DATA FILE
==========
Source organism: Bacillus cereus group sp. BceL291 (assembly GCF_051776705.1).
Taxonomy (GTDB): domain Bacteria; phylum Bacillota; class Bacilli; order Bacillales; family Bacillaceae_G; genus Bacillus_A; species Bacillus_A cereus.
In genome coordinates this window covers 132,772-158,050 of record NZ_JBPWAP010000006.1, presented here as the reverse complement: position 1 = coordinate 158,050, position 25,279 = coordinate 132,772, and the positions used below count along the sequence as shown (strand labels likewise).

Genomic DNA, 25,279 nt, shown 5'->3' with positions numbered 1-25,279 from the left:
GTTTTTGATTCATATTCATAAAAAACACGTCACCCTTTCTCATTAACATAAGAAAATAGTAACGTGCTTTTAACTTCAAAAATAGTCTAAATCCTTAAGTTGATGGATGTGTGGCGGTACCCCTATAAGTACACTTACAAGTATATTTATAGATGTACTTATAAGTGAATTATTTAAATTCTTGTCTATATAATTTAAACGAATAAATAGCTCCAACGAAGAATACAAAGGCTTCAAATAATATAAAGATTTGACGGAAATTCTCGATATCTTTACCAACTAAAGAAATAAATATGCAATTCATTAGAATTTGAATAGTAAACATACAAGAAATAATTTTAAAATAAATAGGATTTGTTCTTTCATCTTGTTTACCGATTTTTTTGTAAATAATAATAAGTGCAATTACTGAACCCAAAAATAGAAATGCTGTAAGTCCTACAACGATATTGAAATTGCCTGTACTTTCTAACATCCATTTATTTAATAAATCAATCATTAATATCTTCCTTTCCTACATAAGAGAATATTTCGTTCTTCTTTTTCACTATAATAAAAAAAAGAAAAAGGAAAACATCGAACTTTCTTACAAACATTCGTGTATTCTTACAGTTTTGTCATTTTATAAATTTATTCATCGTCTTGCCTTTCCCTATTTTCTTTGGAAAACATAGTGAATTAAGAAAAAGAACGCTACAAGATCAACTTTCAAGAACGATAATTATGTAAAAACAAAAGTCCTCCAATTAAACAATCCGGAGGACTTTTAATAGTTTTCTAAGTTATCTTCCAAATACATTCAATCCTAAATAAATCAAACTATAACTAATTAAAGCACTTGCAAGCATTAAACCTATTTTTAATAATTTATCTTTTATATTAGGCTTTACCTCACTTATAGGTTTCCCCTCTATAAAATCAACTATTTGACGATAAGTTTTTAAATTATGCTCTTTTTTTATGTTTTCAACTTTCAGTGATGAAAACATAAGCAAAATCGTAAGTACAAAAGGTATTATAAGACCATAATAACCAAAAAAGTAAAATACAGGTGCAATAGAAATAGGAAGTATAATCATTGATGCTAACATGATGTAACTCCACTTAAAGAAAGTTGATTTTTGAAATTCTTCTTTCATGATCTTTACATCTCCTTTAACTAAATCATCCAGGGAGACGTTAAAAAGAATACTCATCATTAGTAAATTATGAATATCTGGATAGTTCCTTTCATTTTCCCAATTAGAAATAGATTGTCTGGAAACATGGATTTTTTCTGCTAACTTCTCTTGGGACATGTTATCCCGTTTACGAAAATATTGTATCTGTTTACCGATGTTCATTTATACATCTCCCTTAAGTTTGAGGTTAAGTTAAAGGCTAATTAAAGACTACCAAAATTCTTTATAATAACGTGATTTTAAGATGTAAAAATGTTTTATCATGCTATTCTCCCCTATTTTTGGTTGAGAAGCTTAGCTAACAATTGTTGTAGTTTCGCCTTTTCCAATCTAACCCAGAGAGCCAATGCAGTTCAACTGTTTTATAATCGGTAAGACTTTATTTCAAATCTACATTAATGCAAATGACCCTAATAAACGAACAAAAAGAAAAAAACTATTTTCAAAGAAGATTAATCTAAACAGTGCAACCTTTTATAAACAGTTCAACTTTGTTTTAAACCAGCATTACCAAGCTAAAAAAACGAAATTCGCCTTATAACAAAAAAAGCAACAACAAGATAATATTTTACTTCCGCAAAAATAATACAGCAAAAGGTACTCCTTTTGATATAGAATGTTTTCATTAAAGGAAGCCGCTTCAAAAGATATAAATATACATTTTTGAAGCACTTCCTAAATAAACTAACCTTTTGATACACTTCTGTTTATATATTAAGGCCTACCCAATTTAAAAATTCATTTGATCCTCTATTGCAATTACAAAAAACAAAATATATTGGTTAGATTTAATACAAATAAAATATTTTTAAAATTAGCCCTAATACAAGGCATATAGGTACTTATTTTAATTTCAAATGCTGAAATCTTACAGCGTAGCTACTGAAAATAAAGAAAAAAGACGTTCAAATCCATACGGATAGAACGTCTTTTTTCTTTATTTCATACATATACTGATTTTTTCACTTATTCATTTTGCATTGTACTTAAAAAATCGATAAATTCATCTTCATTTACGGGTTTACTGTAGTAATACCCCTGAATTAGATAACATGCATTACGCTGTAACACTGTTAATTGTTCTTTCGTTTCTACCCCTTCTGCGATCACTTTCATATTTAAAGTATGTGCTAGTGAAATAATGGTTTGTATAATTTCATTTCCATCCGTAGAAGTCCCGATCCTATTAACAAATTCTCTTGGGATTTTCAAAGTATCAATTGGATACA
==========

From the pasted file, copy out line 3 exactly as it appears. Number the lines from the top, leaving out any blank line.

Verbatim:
In genome coordinates this window covers 132,772-158,050 of record NZ_JBPWAP010000006.1, presented here as the reverse complement: position 1 = coordinate 158,050, position 25,279 = coordinate 132,772, and the positions used below count along the sequence as shown (strand labels likewise).